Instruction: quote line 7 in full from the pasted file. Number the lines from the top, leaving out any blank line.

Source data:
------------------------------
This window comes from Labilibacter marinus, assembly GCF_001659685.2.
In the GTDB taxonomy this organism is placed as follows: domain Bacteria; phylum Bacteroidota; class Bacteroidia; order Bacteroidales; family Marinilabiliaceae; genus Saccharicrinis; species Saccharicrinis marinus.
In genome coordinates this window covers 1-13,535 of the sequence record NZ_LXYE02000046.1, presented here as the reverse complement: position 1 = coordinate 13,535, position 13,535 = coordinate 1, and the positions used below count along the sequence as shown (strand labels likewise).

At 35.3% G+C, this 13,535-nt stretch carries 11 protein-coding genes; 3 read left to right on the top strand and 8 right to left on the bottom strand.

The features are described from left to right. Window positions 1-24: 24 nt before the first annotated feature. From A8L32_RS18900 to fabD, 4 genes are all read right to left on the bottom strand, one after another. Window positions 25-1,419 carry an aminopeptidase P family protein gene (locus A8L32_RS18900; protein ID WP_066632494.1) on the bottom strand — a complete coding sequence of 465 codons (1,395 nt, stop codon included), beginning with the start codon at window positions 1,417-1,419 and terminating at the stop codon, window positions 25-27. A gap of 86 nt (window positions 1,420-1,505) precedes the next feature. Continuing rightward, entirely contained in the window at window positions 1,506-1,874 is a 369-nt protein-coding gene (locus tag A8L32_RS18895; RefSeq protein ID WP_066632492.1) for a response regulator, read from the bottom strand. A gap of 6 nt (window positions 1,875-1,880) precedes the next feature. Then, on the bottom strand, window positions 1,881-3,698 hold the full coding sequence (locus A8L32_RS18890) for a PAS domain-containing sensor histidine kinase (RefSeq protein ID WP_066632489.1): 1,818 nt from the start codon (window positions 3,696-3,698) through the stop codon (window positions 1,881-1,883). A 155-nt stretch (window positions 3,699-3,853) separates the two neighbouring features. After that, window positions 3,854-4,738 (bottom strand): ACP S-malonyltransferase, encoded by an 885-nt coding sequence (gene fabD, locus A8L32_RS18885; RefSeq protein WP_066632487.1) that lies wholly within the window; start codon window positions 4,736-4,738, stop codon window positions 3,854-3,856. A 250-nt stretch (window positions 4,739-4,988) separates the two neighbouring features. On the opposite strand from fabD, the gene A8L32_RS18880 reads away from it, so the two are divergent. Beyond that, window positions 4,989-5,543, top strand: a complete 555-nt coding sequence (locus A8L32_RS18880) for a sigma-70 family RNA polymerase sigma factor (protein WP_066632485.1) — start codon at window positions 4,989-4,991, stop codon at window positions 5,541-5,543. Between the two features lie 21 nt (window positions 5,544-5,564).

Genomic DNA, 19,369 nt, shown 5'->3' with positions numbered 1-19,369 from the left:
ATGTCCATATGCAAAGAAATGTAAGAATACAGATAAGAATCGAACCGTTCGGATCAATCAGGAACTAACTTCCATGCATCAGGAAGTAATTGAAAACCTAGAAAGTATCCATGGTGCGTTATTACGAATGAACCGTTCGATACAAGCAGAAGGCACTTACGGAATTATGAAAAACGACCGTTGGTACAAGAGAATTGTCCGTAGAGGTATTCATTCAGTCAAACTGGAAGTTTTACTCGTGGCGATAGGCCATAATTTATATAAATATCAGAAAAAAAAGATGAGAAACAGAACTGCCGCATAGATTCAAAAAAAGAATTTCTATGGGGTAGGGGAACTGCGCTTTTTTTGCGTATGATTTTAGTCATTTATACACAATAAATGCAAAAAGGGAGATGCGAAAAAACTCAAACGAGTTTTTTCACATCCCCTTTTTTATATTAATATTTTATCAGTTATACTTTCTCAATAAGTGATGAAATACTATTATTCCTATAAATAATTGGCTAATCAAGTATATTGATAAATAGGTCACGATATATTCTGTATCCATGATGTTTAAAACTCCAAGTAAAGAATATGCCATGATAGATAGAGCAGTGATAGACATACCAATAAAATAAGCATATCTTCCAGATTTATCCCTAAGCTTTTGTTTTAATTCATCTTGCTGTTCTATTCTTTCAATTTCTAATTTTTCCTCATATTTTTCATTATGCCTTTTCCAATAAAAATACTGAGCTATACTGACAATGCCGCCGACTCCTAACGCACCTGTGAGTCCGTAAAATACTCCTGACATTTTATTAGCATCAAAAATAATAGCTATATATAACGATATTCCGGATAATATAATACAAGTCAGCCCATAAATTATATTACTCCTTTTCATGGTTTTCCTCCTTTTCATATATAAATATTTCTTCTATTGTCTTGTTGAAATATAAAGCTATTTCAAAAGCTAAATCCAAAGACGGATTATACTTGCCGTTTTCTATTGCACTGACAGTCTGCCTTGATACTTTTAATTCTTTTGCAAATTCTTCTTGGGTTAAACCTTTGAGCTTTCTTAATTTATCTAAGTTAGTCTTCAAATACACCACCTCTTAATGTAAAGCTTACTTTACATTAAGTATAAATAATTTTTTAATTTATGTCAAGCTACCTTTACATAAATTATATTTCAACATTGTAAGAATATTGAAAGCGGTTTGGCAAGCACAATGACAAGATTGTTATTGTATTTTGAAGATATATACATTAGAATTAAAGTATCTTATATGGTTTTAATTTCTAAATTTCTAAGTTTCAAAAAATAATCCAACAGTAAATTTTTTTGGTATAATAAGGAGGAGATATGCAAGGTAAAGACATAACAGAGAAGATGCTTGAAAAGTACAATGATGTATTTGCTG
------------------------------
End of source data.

ATGTCCATATGCAAAGAAATGTAAGAATACAGATAAGAATCGAACCGTTCGGATCAATCAGGAACTAACTTCCATGCATCAGGAAGTAATTGAAAACCTAGAAAGTATCCATGGTGCGTTATTACGAATGAACCGTTCGATACAAGCAGAAGGCACTTACGGAATTATGAAAAACGACCGTTGGTACAAGAGAATTGTCCGTAGAGGTATTCATTCAGTCAAACTGGAAGTTTTACTCGTGGCGATAGGCCATAATTTATATAAATATCAGAAAAAAAAGATGAGAAACAGAACTGCCGCATAGATTCAAAAAAAGAATTTCTATGGGGTAGGGGAACTGCGCTTTTTTTGCGTATGATTTTAGTCATTTATACACAATAAATGCAAAAAGGGAGATGCGAAAAAACTCAAACGAGTTTTTTCACATCCCCTTTTTTATATTAATATTTTATCAGTTATACTTTCTCAATAAGTGATGAAATACTATTATTCCTATAAATAATTGGCTAATCAAGTATATTGATAAATAGGTCACGATATATTCTGTATCCATGATGTTTAAAACTCCAAGTAAAGAATATGCCATGATAGATAGAGCAGTGATAGACATACCAATAAAATAAGCATATCTTCCAGATTTATCCCTAAGCTTTTGTTTTAATTCATCTTGCTGTTCTATTCTTTCAATTTCTAATTTTTCCTCATATTTTTCATTATGCCTTTTCCAATAAAAATACTGAGCTATACTGACAATGCCGCCGACTCCTAACGCACCTGTGAGTCCGTAAAATACTCCTGACATTTTATTAGCATCAAAAATAATAGCTATATATAACGATATTCCGGATAATATAATACAAGTCAGCCCATAAATTATATTACTCCTTTTCATGGTTTTCCTCCTTTTCATATATAAATATTTCTTCTATTGTCTTGTTGAAATATAAAGCTATTTCAAAAGCTAAATCCAAAGACGGATTATACTTGCCGTTTTCTATTGCACTGACAGTCTGCCTTGATACTTTTAATTCTTTTGCAAATTCTTCTTGGGTTAAACCTTTGAGCTTTCTTAATTTATCTAAGTTAGTCTTCAAATACACCACCTCTTAATGTAAAGCTTACTTTACATTAAGTATAAATAATTTTTTAATTTATGTCAAGCTACCTTTACATAAATTATATTTCAACATTGTAAGAATATTGAAAGCGGTTTGGCAAGCACAATGACAAGATTGTTATTGTATTTTGAAGATATATACATTAGAATTAAAGTATCTTATATGGTTTTAATTTCTAAATTTCTAAGTTTCAAAAAATAATCCAACAGTAAATTTTTTTGGTATAATAAGGAGGAGATATGCAAGGTAAAGACATAACAGAGAAGATGCTTGAAAAGTACAATGATGTATTTGCTG